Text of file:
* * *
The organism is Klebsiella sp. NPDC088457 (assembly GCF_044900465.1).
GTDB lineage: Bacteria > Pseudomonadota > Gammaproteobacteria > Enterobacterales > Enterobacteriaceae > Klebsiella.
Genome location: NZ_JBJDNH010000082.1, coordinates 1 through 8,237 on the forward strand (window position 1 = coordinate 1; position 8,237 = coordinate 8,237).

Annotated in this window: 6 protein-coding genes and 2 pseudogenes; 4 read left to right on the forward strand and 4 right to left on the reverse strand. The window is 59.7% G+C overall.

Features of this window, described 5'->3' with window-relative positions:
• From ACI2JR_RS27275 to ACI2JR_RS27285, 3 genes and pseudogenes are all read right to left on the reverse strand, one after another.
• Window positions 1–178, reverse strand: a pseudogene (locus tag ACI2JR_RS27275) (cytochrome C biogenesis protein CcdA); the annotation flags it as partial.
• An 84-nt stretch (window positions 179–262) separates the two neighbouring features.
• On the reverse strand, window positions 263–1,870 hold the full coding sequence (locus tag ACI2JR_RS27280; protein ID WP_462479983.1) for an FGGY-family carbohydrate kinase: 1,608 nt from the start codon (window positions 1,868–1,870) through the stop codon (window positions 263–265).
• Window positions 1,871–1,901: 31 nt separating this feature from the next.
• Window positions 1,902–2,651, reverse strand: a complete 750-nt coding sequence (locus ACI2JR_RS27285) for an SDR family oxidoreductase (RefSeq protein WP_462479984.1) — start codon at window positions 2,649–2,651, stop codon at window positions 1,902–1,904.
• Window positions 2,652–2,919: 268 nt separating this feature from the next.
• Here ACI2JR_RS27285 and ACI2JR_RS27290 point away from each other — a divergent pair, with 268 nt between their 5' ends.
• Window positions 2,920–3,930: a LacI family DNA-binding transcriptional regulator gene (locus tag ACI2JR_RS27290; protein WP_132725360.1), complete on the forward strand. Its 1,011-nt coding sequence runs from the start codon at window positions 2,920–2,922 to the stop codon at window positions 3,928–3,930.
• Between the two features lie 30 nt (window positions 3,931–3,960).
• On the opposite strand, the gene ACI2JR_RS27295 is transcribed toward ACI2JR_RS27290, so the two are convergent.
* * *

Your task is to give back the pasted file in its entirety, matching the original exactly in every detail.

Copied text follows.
The organism is Klebsiella sp. NPDC088457 (assembly GCF_044900465.1).
GTDB lineage: Bacteria > Pseudomonadota > Gammaproteobacteria > Enterobacterales > Enterobacteriaceae > Klebsiella.
Genome location: NZ_JBJDNH010000082.1, coordinates 1 through 8,237 on the forward strand (window position 1 = coordinate 1; position 8,237 = coordinate 8,237).

Annotated in this window: 6 protein-coding genes and 2 pseudogenes; 4 read left to right on the forward strand and 4 right to left on the reverse strand. The window is 59.7% G+C overall.

Features of this window, described 5'->3' with window-relative positions:
• From ACI2JR_RS27275 to ACI2JR_RS27285, 3 genes and pseudogenes are all read right to left on the reverse strand, one after another.
• Window positions 1–178, reverse strand: a pseudogene (locus tag ACI2JR_RS27275) (cytochrome C biogenesis protein CcdA); the annotation flags it as partial.
• An 84-nt stretch (window positions 179–262) separates the two neighbouring features.
• On the reverse strand, window positions 263–1,870 hold the full coding sequence (locus tag ACI2JR_RS27280; protein ID WP_462479983.1) for an FGGY-family carbohydrate kinase: 1,608 nt from the start codon (window positions 1,868–1,870) through the stop codon (window positions 263–265).
• Window positions 1,871–1,901: 31 nt separating this feature from the next.
• Window positions 1,902–2,651, reverse strand: a complete 750-nt coding sequence (locus ACI2JR_RS27285) for an SDR family oxidoreductase (RefSeq protein WP_462479984.1) — start codon at window positions 2,649–2,651, stop codon at window positions 1,902–1,904.
• Window positions 2,652–2,919: 268 nt separating this feature from the next.
• Here ACI2JR_RS27285 and ACI2JR_RS27290 point away from each other — a divergent pair, with 268 nt between their 5' ends.
• Window positions 2,920–3,930: a LacI family DNA-binding transcriptional regulator gene (locus tag ACI2JR_RS27290; protein WP_132725360.1), complete on the forward strand. Its 1,011-nt coding sequence runs from the start codon at window positions 2,920–2,922 to the stop codon at window positions 3,928–3,930.
• Between the two features lie 30 nt (window positions 3,931–3,960).
• On the opposite strand, the gene ACI2JR_RS27295 is transcribed toward ACI2JR_RS27290, so the two are convergent.